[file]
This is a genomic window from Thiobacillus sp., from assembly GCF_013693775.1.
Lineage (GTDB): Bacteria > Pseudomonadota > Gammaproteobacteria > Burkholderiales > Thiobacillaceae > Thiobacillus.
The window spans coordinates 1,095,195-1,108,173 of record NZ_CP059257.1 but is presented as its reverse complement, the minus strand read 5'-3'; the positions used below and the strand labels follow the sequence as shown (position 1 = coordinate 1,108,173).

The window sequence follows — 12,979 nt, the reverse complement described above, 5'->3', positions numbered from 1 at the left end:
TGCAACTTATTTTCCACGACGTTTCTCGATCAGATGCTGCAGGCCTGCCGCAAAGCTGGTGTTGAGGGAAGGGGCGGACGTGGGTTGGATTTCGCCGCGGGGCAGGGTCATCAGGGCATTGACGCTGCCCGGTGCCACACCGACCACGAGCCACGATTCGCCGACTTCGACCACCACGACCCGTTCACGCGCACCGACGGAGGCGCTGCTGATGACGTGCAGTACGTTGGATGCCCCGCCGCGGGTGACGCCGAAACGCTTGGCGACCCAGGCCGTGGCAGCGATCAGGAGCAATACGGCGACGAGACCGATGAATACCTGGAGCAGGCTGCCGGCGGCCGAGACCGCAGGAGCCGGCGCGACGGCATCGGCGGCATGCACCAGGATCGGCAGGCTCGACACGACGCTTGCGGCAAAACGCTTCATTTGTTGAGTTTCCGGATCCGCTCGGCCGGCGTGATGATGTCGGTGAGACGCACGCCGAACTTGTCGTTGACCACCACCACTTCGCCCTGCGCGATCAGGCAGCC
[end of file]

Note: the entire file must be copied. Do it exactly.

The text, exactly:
This is a genomic window from Thiobacillus sp., from assembly GCF_013693775.1.
Lineage (GTDB): Bacteria > Pseudomonadota > Gammaproteobacteria > Burkholderiales > Thiobacillaceae > Thiobacillus.
The window spans coordinates 1,095,195-1,108,173 of record NZ_CP059257.1 but is presented as its reverse complement, the minus strand read 5'-3'; the positions used below and the strand labels follow the sequence as shown (position 1 = coordinate 1,108,173).

The window sequence follows — 12,979 nt, the reverse complement described above, 5'->3', positions numbered from 1 at the left end:
TGCAACTTATTTTCCACGACGTTTCTCGATCAGATGCTGCAGGCCTGCCGCAAAGCTGGTGTTGAGGGAAGGGGCGGACGTGGGTTGGATTTCGCCGCGGGGCAGGGTCATCAGGGCATTGACGCTGCCCGGTGCCACACCGACCACGAGCCACGATTCGCCGACTTCGACCACCACGACCCGTTCACGCGCACCGACGGAGGCGCTGCTGATGACGTGCAGTACGTTGGATGCCCCGCCGCGGGTGACGCCGAAACGCTTGGCGACCCAGGCCGTGGCAGCGATCAGGAGCAATACGGCGACGAGACCGATGAATACCTGGAGCAGGCTGCCGGCGGCCGAGACCGCAGGAGCCGGCGCGACGGCATCGGCGGCATGCACCAGGATCGGCAGGCTCGACACGACGCTTGCGGCAAAACGCTTCATTTGTTGAGTTTCCGGATCCGCTCGGCCGGCGTGATGATGTCGGTGAGACGCACGCCGAACTTGTCGTTGACCACCACCACTTCGCCCTGCGCGATCAGGCAGCC